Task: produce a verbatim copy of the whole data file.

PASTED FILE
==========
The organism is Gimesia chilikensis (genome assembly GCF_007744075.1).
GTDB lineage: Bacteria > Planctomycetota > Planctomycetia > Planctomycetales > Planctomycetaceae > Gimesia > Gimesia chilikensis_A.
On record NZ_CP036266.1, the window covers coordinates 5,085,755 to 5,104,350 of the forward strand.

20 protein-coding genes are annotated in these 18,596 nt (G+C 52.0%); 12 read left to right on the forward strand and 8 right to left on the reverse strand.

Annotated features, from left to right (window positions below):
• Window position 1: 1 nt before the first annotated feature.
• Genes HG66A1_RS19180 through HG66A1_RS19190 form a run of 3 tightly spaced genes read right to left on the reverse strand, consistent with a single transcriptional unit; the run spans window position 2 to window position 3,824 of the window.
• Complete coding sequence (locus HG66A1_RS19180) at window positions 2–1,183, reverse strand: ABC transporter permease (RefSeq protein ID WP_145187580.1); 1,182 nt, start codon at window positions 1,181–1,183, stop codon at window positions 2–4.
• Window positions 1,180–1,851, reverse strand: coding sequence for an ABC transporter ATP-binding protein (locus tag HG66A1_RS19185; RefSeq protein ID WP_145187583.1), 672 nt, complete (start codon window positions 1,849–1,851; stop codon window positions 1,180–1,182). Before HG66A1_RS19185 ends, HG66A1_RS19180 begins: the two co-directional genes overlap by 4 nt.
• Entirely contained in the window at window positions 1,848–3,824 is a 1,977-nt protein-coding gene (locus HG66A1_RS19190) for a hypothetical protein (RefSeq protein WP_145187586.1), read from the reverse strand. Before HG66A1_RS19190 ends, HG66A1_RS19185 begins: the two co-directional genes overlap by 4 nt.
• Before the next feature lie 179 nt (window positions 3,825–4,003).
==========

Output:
The organism is Gimesia chilikensis (genome assembly GCF_007744075.1).
GTDB lineage: Bacteria > Planctomycetota > Planctomycetia > Planctomycetales > Planctomycetaceae > Gimesia > Gimesia chilikensis_A.
On record NZ_CP036266.1, the window covers coordinates 5,085,755 to 5,104,350 of the forward strand.

20 protein-coding genes are annotated in these 18,596 nt (G+C 52.0%); 12 read left to right on the forward strand and 8 right to left on the reverse strand.

Annotated features, from left to right (window positions below):
• Window position 1: 1 nt before the first annotated feature.
• Genes HG66A1_RS19180 through HG66A1_RS19190 form a run of 3 tightly spaced genes read right to left on the reverse strand, consistent with a single transcriptional unit; the run spans window position 2 to window position 3,824 of the window.
• Complete coding sequence (locus HG66A1_RS19180) at window positions 2–1,183, reverse strand: ABC transporter permease (RefSeq protein ID WP_145187580.1); 1,182 nt, start codon at window positions 1,181–1,183, stop codon at window positions 2–4.
• Window positions 1,180–1,851, reverse strand: coding sequence for an ABC transporter ATP-binding protein (locus tag HG66A1_RS19185; RefSeq protein ID WP_145187583.1), 672 nt, complete (start codon window positions 1,849–1,851; stop codon window positions 1,180–1,182). Before HG66A1_RS19185 ends, HG66A1_RS19180 begins: the two co-directional genes overlap by 4 nt.
• Entirely contained in the window at window positions 1,848–3,824 is a 1,977-nt protein-coding gene (locus HG66A1_RS19190) for a hypothetical protein (RefSeq protein WP_145187586.1), read from the reverse strand. Before HG66A1_RS19190 ends, HG66A1_RS19185 begins: the two co-directional genes overlap by 4 nt.
• Before the next feature lie 179 nt (window positions 3,825–4,003).